Confronting Antisemitism With Historical Knowledge

By Rebecca Melnitsky

February 27, 2024

Confronting Antisemitism With Historical Knowledge


By Rebecca Melnitsky

Antisemitism, or hostility toward Jews, has a long history – going back thousands of years and before the advent of Christianity. And while the hatred can manifest from the subtle to the overt, it has sadly persisted though the millennia, causing violence and harm to Jewish people.

At a recent Continuing Legal Education course hosted by the New York State Bar Association, experts discussed how antisemitism has evolved through time, as well as how one can fight hatred and prejudice.

In the three months following Hamas’ attack on Israel on Oct. 7, the Anti-Defamation League has documented 3,291 incidents of antisemitic rallies, assault, vandalism and harassment across the United States for an average of nearly 34 incidents a day.

Even before Oct. 7, the ADL documented that antisemitic hate crimes steadily rose throughout the past decade.

Richard Lewis, president of the New York State Bar Association, advised confronting people who make prejudicial remarks and making a point that prejudicial comments are not acceptable. “I don’t talk about it just with regards to antisemitic statements but also statements that are critical of other racial and ethnic groups,” he said.

Domenick Napoletano, president-elect of the New York State Bar Association, said he would demand that a person who made antisemitic remarks leave his office.

Paola Tartakoff, professor and chair of the Department of Jewish Studies at Rutgers University, said that educating the people around us is important. “Depending on the power dynamics and one’s positionality, different responses might be harder or easier,” she said. “One has to weigh the pros and cons of what one says and when one says it. There is always the option of speaking with someone one-on-one later on. And one wants be sure to speak in a way that will enable the person to listen and not just be defensive… If there is still a chance to speak to that person, there could be a way of making a difference to how that person might speak or behave in the future.”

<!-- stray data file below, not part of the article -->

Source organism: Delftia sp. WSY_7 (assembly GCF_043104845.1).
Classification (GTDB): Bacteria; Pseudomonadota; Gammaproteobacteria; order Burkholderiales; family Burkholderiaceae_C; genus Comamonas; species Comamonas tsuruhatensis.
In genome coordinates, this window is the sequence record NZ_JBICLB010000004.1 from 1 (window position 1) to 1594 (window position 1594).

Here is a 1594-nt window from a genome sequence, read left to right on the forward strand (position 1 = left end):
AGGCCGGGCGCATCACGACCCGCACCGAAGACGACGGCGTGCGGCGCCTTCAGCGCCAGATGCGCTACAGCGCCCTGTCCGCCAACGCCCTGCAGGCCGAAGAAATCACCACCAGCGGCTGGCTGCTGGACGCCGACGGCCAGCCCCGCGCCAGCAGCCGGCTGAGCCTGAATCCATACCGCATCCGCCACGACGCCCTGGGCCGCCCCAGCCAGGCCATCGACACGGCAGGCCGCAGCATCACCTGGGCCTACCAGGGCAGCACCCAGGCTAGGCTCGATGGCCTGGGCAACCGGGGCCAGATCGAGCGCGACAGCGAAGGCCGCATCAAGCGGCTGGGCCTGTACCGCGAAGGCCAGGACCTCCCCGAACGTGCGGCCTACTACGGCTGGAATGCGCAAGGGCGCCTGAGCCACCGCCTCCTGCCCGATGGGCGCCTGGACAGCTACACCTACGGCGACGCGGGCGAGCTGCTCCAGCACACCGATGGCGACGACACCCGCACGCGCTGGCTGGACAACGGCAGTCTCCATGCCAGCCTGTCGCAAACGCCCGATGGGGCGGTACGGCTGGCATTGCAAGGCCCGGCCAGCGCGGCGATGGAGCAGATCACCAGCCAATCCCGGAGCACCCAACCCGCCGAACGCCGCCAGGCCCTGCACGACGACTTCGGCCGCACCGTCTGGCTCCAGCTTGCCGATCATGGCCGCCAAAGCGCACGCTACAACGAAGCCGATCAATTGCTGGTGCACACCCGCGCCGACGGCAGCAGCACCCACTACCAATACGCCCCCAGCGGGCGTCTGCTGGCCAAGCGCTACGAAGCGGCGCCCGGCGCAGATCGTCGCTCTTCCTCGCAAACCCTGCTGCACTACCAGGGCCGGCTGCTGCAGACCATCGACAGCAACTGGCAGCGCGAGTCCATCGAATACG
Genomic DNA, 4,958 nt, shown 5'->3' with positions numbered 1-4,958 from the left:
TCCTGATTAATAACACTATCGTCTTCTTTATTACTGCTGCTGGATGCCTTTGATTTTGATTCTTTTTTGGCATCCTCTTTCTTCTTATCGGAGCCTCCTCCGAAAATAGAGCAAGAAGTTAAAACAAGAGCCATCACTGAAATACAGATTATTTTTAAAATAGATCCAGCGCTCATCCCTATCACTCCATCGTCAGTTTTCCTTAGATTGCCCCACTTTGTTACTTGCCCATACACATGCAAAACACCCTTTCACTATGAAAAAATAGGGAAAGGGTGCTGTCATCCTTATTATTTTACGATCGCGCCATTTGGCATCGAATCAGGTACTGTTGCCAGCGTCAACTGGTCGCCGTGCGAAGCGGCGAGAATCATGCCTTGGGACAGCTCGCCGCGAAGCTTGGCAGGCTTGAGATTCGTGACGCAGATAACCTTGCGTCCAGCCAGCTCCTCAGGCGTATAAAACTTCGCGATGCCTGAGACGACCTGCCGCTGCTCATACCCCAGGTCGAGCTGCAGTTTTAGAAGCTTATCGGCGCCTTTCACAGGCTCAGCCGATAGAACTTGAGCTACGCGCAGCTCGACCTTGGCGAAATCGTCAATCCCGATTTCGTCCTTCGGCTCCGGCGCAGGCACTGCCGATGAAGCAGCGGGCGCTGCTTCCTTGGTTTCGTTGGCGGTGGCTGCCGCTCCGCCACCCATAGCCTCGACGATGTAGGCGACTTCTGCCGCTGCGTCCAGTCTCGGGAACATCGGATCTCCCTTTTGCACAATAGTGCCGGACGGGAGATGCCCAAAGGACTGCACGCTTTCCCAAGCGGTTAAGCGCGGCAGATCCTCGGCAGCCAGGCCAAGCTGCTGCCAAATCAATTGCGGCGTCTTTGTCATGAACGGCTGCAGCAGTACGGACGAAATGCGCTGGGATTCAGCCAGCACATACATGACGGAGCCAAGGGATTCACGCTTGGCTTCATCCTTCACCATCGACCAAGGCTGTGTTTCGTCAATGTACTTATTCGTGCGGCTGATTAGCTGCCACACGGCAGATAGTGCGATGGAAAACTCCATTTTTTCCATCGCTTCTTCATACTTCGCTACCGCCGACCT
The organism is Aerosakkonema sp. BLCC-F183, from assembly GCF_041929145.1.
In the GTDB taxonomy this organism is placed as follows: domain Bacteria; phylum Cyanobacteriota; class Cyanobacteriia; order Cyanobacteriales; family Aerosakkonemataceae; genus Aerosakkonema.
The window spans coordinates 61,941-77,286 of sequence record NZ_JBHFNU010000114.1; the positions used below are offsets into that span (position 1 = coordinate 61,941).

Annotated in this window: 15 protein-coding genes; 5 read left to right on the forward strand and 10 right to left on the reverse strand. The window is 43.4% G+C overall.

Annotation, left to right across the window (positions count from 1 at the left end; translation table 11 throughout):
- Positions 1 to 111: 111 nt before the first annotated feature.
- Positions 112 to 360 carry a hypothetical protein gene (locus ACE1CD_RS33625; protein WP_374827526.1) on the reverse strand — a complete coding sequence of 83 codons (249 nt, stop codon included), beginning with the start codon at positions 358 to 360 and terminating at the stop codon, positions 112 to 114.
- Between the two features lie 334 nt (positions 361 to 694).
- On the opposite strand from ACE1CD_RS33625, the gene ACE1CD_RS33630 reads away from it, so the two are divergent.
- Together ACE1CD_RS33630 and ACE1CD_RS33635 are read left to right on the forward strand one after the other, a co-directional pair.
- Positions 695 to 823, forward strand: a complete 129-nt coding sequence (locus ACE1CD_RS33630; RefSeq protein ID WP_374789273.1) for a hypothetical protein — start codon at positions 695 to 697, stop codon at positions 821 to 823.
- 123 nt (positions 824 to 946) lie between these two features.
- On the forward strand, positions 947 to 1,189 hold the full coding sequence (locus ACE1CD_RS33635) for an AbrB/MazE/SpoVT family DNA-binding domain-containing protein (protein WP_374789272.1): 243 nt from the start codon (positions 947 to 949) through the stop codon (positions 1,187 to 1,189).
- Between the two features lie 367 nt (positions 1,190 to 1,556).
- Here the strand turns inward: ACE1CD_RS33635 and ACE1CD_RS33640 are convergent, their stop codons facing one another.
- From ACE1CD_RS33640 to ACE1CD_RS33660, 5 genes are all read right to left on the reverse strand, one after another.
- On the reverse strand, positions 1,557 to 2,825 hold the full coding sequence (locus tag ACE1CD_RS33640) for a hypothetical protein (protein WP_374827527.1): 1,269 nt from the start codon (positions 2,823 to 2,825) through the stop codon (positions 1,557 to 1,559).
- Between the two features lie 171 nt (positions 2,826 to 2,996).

Tartakoff led the virtual training, which more than 400 people attended.

Antisemitic Tropes Then and Now

“I want to stress how important it is to grasp that Jews are ethnically, culturally, religiously – in terms of degree of practice – and even politically, and in every other way, diverse,” said Tartakoff. “This diversity is key because antisemitism contends otherwise. Antisemitism paints all Jews with a single brush… What antisemitism does is conjure an imagined Jew who in fact reflects its conjurer’s own fears and anxieties over and above anything that is true about actual Jewish people.”

For example, Tartakoff explained that in the 11th and 12th centuries, Europe transitioned to a money-based economy, creating new money-based professions like bankers and moneychangers. While the vast majority of the people in these professions were Christians, Christian preachers characterized the “dangers” of these activities with anti-Jewish rhetoric.

“In creating the figure of the wicked Jewish moneylender, medieval Christian moralists were in fact projecting onto Jews their own anxieties about their own rapidly changing society,” said Tartakoff.

For centuries, this has persisted as a myth that Jews are greedy, drawn to money or responsible for the ills of capitalism – or contradictorily, communism. For several hours in 2022, a Google search for the word “Jew” based on that stereotype led to this definition: “Bargain with someone in a miserly or petty way.” Google took down this result after many online pointed it out.

“We find mainstays of today’s negative characterizations of Jews lodged deep in our cultural bedrock,” said Tartakoff. “Antisemitism engages narratives that are deeply embedded in our consciousness, and its expressions continually evolve to reflect new conditions.”

The program was sponsored by the Task Force on Combating Antisemitism and Anti-Asian Hate and the Committee on Diversity, Equity, and Inclusion. View the full training here.

This antisemitism training was the first in a series of anti-bias programs. The association also plans to offer programs on Anti-Asian hate, Islamophobia, and related topics as part of its mission to educate and inform the public.

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